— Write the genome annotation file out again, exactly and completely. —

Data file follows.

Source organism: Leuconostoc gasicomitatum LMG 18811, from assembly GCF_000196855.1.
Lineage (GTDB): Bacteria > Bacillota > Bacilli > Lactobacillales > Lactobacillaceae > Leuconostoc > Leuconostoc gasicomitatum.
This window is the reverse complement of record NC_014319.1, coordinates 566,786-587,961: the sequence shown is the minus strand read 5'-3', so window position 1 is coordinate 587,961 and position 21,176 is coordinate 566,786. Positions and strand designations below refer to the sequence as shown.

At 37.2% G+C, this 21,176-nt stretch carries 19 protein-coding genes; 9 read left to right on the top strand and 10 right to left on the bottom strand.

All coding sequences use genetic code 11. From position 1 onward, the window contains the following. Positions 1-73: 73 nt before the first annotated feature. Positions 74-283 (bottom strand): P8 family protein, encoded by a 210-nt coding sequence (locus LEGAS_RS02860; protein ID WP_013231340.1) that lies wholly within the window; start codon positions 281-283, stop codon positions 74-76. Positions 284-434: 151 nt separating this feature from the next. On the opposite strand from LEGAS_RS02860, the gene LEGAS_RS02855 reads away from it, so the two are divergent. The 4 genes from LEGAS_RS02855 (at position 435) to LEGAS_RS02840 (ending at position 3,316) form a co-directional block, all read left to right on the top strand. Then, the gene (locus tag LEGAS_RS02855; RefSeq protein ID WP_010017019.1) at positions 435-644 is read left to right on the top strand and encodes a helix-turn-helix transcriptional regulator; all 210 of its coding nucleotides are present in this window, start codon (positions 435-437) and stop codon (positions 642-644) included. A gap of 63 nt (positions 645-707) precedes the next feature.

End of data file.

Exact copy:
Source organism: Leuconostoc gasicomitatum LMG 18811, from assembly GCF_000196855.1.
Lineage (GTDB): Bacteria > Bacillota > Bacilli > Lactobacillales > Lactobacillaceae > Leuconostoc > Leuconostoc gasicomitatum.
This window is the reverse complement of record NC_014319.1, coordinates 566,786-587,961: the sequence shown is the minus strand read 5'-3', so window position 1 is coordinate 587,961 and position 21,176 is coordinate 566,786. Positions and strand designations below refer to the sequence as shown.

At 37.2% G+C, this 21,176-nt stretch carries 19 protein-coding genes; 9 read left to right on the top strand and 10 right to left on the bottom strand.

All coding sequences use genetic code 11. From position 1 onward, the window contains the following. Positions 1-73: 73 nt before the first annotated feature. Positions 74-283 (bottom strand): P8 family protein, encoded by a 210-nt coding sequence (locus LEGAS_RS02860; protein ID WP_013231340.1) that lies wholly within the window; start codon positions 281-283, stop codon positions 74-76. Positions 284-434: 151 nt separating this feature from the next. On the opposite strand from LEGAS_RS02860, the gene LEGAS_RS02855 reads away from it, so the two are divergent. The 4 genes from LEGAS_RS02855 (at position 435) to LEGAS_RS02840 (ending at position 3,316) form a co-directional block, all read left to right on the top strand. Then, the gene (locus tag LEGAS_RS02855; RefSeq protein ID WP_010017019.1) at positions 435-644 is read left to right on the top strand and encodes a helix-turn-helix transcriptional regulator; all 210 of its coding nucleotides are present in this window, start codon (positions 435-437) and stop codon (positions 642-644) included. A gap of 63 nt (positions 645-707) precedes the next feature.